11. Open doors and windows before lighting burners.
  12. To put off oven, first regulating valve of the gas line is to be closed and then gas burner knob to be kept in ‘OFF’ position.

 Steps for efficient operation of LPG / other stove and burners

  1. Correct size of burner / nozzle should be ensured.
  2. If there is no pilot flame, ignition torch to be used.
  3. Attention should be given to fading or pulsation of flame.
  4. Flame size to be adjusted as per requirement.
  5. Proper shut down procedure to be followed
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Electricity

Hospitality and service industries require and use vast amounts of electrical energy. Electrical energy is a secondary energy source which means that we get it from the conversion of other sources of energy like coal, oil, natural gas, nuclear power and other natural sources, which are called primary sources. The energy sources we use to make electricity can be renewable or non-renewable, but electricity itself is neither renewable nor non-renewable.

We can formally define current as the free flow of electrons (negative charge) in any conductor.

Potential may be defined as the status of some entity (e.g. liquid in a tank, a metal plate at a given temperature, a terminal of an electric cell etc.) in respect of its ability to do some work. A body at a higher potential is said to have higher energy level than a body at lower energy level and if both are connected at identical situation, the energy will flow from higher energy level to lower energy level or there will be exchange of energy and potentials will become equal causing no further energy transfer, unless energy is added to maintain the potential difference. Let us have an idea of the following potentials.

Gravitational potential- A body at a higher height from the surface of the earth is at a higher potential than a body at a lower height.

Electric potential- It is the electrical potential energy per unit of charge that is associated with a static (not changing with time) electric field. It is measured in volts. The difference in electrical potential between points is known as voltage. Electric potential may be considered as ‘electric pressure’. Where this ‘pressure’ is uniform no current flows and nothing happens. Difference of electric potential causes flow of electrons in a circuit.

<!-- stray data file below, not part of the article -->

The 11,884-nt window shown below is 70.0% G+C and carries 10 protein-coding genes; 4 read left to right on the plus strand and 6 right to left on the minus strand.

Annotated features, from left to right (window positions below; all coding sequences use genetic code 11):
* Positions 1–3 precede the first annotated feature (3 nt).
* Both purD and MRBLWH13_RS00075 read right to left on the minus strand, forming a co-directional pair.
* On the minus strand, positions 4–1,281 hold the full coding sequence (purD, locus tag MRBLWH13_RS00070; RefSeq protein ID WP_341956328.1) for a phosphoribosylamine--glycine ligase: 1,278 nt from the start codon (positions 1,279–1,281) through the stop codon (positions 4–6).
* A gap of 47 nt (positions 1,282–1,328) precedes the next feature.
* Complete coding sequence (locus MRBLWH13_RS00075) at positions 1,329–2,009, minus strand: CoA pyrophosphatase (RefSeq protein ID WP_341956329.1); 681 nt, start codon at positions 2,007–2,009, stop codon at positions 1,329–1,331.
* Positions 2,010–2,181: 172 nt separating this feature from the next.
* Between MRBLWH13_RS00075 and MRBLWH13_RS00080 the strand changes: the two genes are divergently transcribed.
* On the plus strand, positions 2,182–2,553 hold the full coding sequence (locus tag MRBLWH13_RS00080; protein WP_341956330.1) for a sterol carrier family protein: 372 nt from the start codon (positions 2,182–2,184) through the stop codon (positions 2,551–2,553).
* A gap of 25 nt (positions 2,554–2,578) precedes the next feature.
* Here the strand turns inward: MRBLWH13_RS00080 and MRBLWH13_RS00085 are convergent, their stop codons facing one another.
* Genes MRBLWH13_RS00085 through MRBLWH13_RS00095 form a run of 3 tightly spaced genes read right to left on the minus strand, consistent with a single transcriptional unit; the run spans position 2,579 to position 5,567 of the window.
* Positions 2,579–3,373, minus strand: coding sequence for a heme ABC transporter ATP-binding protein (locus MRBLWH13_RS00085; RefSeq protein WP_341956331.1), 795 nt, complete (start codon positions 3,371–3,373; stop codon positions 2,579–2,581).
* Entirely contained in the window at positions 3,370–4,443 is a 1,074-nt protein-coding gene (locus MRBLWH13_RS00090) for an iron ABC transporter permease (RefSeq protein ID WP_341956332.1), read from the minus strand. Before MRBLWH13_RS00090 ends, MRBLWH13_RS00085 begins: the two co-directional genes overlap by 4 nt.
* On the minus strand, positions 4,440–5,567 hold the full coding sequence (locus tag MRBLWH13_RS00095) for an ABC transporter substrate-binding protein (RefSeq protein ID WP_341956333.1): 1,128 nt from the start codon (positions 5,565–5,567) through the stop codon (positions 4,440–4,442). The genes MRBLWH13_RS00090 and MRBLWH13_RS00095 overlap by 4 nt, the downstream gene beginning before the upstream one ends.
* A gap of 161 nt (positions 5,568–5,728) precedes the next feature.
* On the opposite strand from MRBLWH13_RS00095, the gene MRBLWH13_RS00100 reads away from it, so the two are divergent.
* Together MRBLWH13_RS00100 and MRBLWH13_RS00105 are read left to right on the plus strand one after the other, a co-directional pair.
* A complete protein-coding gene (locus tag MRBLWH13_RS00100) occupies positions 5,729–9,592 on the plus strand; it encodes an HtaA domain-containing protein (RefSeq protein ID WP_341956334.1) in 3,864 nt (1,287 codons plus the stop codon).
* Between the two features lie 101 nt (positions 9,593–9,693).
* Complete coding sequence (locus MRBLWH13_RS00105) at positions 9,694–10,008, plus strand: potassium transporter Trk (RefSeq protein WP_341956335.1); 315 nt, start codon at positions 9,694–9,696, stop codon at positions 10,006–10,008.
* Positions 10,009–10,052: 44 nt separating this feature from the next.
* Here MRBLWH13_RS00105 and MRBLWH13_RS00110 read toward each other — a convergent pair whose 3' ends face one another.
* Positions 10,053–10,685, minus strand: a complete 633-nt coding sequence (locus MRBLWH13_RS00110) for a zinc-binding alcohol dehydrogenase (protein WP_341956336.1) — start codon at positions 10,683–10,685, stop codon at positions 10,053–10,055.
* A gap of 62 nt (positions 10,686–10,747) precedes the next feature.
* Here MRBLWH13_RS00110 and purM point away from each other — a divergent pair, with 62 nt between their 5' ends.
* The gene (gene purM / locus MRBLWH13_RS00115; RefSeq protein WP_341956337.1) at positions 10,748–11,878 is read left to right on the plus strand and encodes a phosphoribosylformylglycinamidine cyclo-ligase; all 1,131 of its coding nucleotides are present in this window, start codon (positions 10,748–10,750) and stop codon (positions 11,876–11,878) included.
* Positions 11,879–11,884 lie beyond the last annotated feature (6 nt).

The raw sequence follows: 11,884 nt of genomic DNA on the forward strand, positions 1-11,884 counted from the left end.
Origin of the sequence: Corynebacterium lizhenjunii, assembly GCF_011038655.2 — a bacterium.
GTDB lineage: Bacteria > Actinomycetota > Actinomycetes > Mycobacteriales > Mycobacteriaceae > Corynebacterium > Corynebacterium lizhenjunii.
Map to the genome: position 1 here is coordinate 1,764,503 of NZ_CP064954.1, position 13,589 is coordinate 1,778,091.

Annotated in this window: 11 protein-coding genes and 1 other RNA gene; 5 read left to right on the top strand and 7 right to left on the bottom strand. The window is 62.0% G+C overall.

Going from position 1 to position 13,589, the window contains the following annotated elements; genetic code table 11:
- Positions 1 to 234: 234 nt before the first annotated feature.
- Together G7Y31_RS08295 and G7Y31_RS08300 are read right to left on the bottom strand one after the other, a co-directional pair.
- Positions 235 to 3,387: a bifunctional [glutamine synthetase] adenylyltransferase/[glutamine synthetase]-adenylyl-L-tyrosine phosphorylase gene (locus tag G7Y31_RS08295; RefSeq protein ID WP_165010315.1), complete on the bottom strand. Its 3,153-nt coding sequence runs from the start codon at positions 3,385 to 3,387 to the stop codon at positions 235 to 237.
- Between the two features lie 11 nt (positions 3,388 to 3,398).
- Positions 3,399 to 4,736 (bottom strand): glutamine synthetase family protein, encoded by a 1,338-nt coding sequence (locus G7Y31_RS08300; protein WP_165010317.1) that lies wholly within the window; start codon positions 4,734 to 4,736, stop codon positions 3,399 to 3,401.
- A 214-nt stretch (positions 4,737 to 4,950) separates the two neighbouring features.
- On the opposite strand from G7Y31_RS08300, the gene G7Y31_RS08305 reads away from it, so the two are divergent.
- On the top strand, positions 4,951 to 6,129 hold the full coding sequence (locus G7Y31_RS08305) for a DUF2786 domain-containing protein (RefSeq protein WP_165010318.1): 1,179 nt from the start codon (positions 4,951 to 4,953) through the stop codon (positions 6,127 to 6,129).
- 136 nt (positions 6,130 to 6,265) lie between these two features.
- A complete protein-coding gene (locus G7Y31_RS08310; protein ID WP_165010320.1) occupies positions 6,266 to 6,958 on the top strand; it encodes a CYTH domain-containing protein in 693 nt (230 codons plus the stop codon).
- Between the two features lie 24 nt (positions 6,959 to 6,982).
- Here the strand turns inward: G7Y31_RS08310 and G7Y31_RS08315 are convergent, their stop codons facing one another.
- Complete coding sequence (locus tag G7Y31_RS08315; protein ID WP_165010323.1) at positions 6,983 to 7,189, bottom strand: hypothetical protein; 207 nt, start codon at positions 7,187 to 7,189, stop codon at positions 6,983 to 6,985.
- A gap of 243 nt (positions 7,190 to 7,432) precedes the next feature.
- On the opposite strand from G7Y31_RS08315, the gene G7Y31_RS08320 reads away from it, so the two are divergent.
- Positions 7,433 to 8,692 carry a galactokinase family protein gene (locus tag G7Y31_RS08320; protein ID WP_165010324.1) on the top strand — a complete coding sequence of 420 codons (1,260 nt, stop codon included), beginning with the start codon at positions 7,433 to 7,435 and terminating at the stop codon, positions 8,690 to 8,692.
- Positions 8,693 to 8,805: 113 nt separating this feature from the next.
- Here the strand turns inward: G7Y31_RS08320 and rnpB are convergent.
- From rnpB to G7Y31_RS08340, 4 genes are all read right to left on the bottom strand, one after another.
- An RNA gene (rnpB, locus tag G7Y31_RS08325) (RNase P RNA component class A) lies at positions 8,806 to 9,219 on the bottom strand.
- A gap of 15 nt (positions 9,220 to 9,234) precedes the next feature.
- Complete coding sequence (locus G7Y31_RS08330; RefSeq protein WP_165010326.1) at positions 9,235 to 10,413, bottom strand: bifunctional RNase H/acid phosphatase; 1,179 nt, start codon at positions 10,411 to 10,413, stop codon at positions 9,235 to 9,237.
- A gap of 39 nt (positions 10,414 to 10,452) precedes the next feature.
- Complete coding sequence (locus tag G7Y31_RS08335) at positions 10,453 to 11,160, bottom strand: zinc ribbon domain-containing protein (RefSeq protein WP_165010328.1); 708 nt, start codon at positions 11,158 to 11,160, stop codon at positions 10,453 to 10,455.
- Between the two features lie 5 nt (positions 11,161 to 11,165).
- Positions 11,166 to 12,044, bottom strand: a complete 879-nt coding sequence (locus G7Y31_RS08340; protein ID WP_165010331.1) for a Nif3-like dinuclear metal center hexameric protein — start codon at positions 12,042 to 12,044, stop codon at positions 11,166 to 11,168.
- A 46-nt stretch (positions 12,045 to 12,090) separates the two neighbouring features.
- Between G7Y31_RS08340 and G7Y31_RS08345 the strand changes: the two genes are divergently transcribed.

Temperature potential- A body at a higher temperature is at a higher thermal potential than a body at a lower temperature.

Concentration potential- A space having a higher concentration of some species (say, carbon dioxide) is at a higher carbon dioxide potential than a space having lower concentration.

Terminology

Current– It is the free flow of electrons in any conductor. Represented by I. ST unit is Ampere. Ex. 5 ampere or 5A.

Volt– Volt is force or pressure (potential difference) which causes the flow of electrons in any closed circuit. It is represented by V. Unit is volt. In practice there are two volts are in use, 220V for domestic purposes and 415V for industrial purposes.

Resistance– Electrical appliances when connected to a circuit it is a load or resistance through which current is to flow consuming electric power. Resistance may be defined as the property of a substance that opposes the flow of electricity through it. It is represented by R. Unit is Ohm (Ω).  

Ohm’s Law– The voltage drop across the load resistance of the circuit is directly proportional to the current flowing through it, provided physical parameters like length, cross-section, temperature, and material of the load resistance remain the same.

The mathematical expression is V α I.  So, V = R x I, where R is the constant of proportionality known as resistance responsible for energy waste.

One Volt– It is defined as the potential difference necessary between the ends of a conductor whose resistance is 1 ohm (Ω), to produce a current of 1 ampere (A).

Ampere– It measures the rate of flow of a current. One ampere = 1 Coulomb/sec

                                                                                                     = 1 / (1.6 x 10-9) electrons/sec

                                                                                                     = 6.25 x 108 electrons/sec

Watt– It measure power, that is, amount of electricity used by an appliance. 1000 watt = 1 Kw. Kw-hour is the unit of amount of current consumed.

Ex. 1000 watt appliance in use for 1 hour will consume 1 Kw-hour or Kwh, which is the measure of one unit of electric power or 2 nos. of 500 watt appliance in use for 1 hour, or 2 nos. of 250 watt appliance in use for two hours.